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James Ronan/Getty Images/Steve Burns

Great Basin, Arches, and Voyageurs National Park

Can’t afford to join a commercial space mission offered by Jeff Bezos or Richard Branson? Consider the next best thing: seeing a starry, starry night in a sea of darkness, unimpeded by artificial light, at one of the International Dark Sky Parks in the U.S. It’s a rare treat, since light pollution prevents nearly 80 percent of Americans from seeing the Milky Way from their homes.

The International Dark-Sky Association (IDSA) has certified 14 of the nation’s 63 national parks as dark sky destinations. So visitors can take full advantage of such visibility, many of them offer specialized after-dark programs, from astronomy festivals and ranger-led full-moon walks to star parties and astrophotography workshops. If you prefer to stargaze on your own at a park, the National Park Service recommends bringing a pair of 7-by-50 binoculars, a red flashlight, which enhances night vision, and a star chart, which shows the arrangement of stars in the sky.

Here are seven of the IDSA-certified parks where you can appreciate how the heavens looked from the Earth before the dawn of electric light.




AARP Membership -Join AARP for just $9 per year when you sign up for a 5-year term

Join today and save 43% off the standard annual rate. Get instant access to discounts, programs, services, and the information you need to benefit every area of your life. 



Award-winning travel writer Veronica Stoddart is the former travel editor of USA Today. She has written for dozens of travel publications and websites.​​

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A Mystery Rocket Left A Crater On The Moon – Forbes

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While we think of the moon as a static place, sometimes an event happens that reminds us that things can change quickly.

On March 4, a human-made object (a rocket stage) slammed into the moon and left behind a double crater, as seen by NASA’s Lunar Reconnaissance Orbiter (LRO) mission.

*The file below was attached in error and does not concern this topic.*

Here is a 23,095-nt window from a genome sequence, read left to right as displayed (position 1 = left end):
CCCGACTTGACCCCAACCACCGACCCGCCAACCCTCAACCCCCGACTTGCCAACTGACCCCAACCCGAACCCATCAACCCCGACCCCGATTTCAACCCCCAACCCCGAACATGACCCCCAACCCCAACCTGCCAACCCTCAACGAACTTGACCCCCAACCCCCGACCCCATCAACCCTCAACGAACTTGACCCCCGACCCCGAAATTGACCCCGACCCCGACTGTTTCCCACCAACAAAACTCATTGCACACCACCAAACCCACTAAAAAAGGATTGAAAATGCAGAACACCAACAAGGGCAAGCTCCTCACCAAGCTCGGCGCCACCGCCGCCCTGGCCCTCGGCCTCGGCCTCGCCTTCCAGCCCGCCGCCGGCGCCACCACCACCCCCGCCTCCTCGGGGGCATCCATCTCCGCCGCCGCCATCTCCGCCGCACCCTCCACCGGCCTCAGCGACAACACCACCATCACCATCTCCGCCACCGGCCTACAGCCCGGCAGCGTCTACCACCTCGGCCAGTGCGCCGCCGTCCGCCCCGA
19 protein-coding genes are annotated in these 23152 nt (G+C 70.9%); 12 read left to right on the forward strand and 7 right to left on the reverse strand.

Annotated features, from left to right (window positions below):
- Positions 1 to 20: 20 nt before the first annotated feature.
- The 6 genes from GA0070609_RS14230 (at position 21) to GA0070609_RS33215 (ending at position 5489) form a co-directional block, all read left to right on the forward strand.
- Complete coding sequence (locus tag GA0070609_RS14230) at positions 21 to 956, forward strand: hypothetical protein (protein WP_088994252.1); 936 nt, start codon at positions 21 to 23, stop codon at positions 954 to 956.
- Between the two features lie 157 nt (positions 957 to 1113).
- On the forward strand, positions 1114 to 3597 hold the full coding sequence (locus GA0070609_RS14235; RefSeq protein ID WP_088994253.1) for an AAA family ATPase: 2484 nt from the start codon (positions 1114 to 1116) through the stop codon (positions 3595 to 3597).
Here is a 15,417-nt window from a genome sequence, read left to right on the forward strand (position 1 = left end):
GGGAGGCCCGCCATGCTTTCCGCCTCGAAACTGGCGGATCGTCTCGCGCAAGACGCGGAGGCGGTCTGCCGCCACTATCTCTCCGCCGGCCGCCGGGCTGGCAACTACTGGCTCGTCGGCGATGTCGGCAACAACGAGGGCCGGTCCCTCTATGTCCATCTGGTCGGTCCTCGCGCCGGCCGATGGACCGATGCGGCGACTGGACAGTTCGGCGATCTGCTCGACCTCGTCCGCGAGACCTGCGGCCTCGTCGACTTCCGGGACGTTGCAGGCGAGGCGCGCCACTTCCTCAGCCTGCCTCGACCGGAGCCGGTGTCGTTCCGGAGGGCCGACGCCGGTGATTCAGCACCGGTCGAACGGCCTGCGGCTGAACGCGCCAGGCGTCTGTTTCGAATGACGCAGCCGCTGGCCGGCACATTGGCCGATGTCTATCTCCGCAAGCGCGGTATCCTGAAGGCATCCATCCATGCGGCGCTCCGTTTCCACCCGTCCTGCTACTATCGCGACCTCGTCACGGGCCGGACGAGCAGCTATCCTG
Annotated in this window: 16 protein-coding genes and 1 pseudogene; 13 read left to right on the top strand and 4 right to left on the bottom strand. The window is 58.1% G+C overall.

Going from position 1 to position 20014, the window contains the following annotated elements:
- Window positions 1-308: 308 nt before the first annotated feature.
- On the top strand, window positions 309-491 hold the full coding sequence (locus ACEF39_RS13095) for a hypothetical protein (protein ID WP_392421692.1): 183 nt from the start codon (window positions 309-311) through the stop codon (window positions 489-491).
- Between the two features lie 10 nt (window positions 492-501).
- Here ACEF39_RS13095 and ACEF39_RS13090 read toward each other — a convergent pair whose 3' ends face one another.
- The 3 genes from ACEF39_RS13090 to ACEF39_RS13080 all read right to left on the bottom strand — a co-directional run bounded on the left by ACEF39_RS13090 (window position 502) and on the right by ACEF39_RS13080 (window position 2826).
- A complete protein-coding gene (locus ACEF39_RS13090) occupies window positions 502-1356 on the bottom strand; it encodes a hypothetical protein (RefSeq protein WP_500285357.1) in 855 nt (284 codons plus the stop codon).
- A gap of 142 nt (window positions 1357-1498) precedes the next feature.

Officials announced June 23 that they spotted a double crater associated with the event. But what’s really interesting is there’s no consensus about what kind of rocket caused it.

China has denied claims that the rocket was part of a Long March 3 rocket that launched the country’s Chang’e-5 T1 mission in October 2014, although the orbit appeared to match. Previous speculation suggested it might be from a SpaceX rocket launching the DISCOVR mission, but newer analysis has mostly discredited that.

On a broader scale, the value of LRO observations like this is showing how the moon can change even over a small span of time. The spacecraft has been in orbit there since 2009 and has spotted numerous new craters since its arrival.

It’s also a great spacecraft scout, having hunted down the Apollo landing sites from orbit and also having tracked down a few craters from other missions that slammed into the moon since the dawn of space exploration.

It may be that humans return to the moon for a closer-up look in the coming decade, as NASA is developing an Artemis program to send people to the surface no earlier than 2025.

LRO will also be a valuable scout for that set of missions, as the spacecraft’s maps will be used to develop plans for lunar bases or to help scout safe landing sites for astronauts.